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April 17, 2008

Open access: Whither scholarly publishing?

Open access publishing has been in the limelight as recent developments have encouraged more free publication of scholarly literature.

This is the first in an occasional series on the impact of the digital age on academic publishing.

The National Institutes of Health’s policy requiring NIH-funded researchers to submit their work to its PubMedCentral archive upon acceptance for publication went into effect April 7. Additionally, as of May 25, the NIH will require investigators to include a PubMedCentral reference number in applications, proposals or progress reports that arise from NIH-funded work they author or co-author.

A move by Harvard University’s arts and sciences faculty in February to give the university license to post copies of their published works online stands to further open the door to free open access to Harvard professors’ scholarly publications.

Pitt isn’t far behind. An open-access University repository into which Pitt scholars could voluntarily post their scholarly work is being developed and is expected to be in place by fall, said University Library System director and Hillman librarian Rush G. Miller. “I’m sure a number of universities will follow suit.”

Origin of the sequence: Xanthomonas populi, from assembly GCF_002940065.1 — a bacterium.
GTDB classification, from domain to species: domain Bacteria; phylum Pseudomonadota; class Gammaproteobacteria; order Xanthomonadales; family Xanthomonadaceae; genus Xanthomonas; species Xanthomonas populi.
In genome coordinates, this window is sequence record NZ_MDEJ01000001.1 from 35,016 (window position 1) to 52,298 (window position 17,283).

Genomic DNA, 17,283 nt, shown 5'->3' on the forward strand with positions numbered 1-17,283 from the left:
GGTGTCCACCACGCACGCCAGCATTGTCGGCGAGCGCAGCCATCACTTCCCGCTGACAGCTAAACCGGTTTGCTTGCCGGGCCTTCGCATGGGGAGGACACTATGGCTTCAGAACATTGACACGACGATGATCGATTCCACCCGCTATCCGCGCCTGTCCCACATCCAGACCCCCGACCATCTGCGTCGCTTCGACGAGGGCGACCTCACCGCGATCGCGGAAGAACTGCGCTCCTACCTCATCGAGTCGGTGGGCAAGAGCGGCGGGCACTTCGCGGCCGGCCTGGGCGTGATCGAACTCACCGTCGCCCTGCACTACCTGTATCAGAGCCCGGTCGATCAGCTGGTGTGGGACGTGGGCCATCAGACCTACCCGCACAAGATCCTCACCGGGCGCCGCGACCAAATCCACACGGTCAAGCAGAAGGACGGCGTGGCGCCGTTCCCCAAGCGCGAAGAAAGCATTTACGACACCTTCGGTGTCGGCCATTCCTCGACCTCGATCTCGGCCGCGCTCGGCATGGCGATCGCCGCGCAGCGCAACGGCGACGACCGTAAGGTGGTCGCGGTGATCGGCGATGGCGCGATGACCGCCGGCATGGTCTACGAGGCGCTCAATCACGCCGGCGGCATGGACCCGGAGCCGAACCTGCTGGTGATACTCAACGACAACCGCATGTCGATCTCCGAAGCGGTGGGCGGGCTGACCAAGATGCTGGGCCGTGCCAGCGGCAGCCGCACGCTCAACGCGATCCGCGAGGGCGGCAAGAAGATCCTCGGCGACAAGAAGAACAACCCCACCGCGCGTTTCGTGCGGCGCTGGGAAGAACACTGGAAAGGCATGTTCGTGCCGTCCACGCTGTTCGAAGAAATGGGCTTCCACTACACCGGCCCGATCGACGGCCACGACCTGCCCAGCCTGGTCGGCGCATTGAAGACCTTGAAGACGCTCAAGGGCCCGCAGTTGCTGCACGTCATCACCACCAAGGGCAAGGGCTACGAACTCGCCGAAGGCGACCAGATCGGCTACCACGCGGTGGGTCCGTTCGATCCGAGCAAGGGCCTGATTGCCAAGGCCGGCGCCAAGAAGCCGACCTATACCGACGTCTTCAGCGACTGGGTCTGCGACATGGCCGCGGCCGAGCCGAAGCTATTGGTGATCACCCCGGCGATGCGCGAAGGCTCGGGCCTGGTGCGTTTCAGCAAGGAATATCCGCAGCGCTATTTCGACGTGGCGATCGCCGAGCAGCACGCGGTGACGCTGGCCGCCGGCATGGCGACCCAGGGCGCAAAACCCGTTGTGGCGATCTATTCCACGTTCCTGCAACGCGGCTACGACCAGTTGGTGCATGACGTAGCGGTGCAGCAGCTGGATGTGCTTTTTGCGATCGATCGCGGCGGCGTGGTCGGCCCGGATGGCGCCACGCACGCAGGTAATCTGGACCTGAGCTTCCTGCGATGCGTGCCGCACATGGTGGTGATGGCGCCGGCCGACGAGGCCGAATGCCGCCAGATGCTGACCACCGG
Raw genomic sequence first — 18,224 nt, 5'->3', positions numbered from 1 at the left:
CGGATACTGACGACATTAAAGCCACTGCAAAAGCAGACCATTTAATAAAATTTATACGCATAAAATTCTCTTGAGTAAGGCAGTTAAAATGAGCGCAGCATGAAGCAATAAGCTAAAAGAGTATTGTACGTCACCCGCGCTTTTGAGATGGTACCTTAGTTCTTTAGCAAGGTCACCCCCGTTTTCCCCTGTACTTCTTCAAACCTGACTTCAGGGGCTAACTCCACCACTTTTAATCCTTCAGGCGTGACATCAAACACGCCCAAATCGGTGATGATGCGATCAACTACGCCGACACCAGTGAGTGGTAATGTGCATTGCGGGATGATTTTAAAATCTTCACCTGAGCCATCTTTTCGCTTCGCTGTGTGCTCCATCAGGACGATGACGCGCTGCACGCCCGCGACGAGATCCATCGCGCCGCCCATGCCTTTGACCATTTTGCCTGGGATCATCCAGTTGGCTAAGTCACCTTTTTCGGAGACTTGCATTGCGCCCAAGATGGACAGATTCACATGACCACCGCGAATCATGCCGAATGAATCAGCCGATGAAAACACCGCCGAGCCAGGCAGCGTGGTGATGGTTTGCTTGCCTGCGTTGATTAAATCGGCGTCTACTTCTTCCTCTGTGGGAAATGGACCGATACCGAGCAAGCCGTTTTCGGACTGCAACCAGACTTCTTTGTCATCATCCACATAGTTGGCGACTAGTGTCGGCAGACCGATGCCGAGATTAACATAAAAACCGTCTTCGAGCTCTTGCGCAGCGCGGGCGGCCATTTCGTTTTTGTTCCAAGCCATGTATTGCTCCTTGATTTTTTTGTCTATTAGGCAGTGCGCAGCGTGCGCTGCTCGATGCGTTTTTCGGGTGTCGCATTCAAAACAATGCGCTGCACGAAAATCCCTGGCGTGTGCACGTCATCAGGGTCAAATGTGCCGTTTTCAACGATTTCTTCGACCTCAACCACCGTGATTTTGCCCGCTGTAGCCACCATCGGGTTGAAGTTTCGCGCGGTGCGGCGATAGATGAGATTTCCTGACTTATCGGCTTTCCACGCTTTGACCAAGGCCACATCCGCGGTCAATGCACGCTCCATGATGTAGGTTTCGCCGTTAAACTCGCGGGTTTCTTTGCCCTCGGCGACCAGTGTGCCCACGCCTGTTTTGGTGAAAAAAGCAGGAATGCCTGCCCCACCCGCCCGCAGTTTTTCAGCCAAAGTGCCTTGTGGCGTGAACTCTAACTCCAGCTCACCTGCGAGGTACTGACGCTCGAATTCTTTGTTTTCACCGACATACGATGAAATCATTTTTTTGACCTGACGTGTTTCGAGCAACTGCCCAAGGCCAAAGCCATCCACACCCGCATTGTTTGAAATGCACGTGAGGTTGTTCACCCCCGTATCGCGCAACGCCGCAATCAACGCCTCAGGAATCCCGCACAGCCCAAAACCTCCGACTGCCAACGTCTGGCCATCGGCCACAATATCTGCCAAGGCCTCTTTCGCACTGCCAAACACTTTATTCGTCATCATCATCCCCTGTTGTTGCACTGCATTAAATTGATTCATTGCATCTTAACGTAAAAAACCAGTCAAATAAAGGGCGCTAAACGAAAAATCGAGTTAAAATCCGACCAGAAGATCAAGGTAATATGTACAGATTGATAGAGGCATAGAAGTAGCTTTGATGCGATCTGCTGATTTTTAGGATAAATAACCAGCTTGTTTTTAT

While open access initiatives are gaining momentum, the concept is not new. The advent of the Internet invited such dissemination of information, long ago prompting discussions in the scholarly community on how to address the new technology.

Pitt Provost James V. Maher and Miller were among the participants at a 2000 conference on scholarly publishing in Tempe, Ariz., that yielded guidelines that would hold even as new ideas for systems of scholarly publishing arose. These have become known as the Tempe Principles. (See box.) The nine principles and additional information are available at

Maher presented a brief history of the issues in light of the Tempe Principles and gave an overview of Pitt’s initiatives at the April 1 Faculty Assembly meeting.